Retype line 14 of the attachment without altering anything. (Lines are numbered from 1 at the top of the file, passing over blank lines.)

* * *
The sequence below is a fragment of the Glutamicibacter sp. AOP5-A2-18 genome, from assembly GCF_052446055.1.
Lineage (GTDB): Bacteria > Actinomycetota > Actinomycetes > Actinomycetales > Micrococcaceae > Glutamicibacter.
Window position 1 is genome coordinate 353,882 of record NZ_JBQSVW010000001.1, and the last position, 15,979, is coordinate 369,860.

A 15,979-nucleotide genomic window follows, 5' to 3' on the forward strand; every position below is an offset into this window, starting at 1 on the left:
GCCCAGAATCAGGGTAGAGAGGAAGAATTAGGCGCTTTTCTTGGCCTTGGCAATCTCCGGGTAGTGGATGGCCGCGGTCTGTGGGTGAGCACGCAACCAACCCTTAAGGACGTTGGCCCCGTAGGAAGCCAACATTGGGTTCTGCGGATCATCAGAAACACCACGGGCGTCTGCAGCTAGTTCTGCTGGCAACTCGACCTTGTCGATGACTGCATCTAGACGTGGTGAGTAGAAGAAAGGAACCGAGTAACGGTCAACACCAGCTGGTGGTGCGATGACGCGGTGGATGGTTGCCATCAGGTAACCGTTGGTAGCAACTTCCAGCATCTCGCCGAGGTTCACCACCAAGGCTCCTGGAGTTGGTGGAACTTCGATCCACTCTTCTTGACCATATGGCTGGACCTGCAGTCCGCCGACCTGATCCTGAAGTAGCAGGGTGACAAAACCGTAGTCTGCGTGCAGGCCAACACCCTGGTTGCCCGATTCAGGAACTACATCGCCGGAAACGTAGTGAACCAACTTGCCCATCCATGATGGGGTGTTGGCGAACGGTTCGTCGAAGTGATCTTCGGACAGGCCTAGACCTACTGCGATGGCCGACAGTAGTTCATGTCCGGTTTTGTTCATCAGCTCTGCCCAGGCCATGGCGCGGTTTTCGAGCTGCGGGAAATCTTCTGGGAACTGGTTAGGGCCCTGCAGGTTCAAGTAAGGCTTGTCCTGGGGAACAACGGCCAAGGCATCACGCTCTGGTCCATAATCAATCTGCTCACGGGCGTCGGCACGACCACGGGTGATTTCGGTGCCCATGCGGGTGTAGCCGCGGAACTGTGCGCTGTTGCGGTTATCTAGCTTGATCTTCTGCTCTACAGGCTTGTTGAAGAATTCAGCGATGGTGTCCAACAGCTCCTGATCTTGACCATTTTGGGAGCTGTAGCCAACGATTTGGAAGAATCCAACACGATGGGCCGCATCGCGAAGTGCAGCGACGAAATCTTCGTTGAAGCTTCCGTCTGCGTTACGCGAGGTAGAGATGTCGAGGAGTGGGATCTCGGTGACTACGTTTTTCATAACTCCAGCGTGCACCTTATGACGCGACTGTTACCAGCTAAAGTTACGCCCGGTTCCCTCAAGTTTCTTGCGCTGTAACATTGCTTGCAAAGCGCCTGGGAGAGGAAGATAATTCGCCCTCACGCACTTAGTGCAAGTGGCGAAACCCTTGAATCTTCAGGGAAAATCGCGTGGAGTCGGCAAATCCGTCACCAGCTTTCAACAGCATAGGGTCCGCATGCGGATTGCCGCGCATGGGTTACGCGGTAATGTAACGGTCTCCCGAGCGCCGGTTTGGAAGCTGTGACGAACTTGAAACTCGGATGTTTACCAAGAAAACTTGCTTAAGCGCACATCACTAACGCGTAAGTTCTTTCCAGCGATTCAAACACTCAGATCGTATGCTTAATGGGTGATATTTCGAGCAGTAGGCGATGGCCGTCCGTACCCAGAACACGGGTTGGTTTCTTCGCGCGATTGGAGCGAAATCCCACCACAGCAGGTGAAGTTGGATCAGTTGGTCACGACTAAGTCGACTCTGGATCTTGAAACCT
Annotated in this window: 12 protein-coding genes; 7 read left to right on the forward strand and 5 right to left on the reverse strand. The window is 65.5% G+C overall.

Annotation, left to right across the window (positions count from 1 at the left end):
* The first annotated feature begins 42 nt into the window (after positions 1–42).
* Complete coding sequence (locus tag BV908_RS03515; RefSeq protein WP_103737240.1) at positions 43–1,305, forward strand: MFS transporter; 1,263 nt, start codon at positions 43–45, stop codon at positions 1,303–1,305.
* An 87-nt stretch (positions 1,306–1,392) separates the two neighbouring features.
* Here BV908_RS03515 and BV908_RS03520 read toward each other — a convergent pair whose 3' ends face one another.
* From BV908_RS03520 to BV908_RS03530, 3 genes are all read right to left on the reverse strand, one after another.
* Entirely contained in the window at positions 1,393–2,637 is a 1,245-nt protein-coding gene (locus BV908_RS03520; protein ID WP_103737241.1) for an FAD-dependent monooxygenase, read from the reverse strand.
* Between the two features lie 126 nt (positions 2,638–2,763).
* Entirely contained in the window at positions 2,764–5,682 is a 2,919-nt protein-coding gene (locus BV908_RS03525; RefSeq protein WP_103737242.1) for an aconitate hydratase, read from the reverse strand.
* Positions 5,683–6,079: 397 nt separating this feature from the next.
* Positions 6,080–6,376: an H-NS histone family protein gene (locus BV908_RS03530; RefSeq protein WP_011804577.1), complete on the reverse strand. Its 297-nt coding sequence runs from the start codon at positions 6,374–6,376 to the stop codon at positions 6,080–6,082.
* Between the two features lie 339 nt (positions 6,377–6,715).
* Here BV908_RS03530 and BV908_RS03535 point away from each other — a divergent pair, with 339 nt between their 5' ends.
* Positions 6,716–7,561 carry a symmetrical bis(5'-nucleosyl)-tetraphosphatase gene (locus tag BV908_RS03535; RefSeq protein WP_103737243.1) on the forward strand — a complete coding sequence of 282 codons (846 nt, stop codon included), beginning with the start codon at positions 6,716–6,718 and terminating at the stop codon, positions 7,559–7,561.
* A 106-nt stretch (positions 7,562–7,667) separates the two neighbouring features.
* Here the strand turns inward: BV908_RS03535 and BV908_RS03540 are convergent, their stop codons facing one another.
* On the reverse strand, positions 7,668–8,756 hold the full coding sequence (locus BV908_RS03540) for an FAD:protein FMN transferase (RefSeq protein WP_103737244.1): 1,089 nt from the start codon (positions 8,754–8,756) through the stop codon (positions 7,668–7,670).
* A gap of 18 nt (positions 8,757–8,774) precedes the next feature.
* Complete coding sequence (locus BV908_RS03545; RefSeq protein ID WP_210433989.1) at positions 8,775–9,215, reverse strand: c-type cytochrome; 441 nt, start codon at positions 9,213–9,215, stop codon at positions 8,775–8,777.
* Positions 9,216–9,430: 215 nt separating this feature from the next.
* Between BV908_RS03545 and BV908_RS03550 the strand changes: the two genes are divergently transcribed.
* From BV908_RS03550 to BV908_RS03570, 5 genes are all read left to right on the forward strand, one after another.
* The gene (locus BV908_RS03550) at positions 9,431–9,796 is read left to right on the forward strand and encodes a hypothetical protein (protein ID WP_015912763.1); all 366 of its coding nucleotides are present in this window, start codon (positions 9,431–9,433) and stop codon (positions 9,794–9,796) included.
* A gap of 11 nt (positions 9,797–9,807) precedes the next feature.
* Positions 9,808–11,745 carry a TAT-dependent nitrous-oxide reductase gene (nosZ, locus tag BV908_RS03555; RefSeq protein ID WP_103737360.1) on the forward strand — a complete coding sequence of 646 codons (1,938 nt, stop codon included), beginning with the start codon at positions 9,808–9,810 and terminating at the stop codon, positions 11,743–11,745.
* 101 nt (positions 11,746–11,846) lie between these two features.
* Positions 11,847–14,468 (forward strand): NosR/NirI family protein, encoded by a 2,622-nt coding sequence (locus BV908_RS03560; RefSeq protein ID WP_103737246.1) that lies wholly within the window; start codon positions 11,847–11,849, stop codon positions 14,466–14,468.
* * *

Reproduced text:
* Between the two features lie 126 nt (positions 2,638–2,763).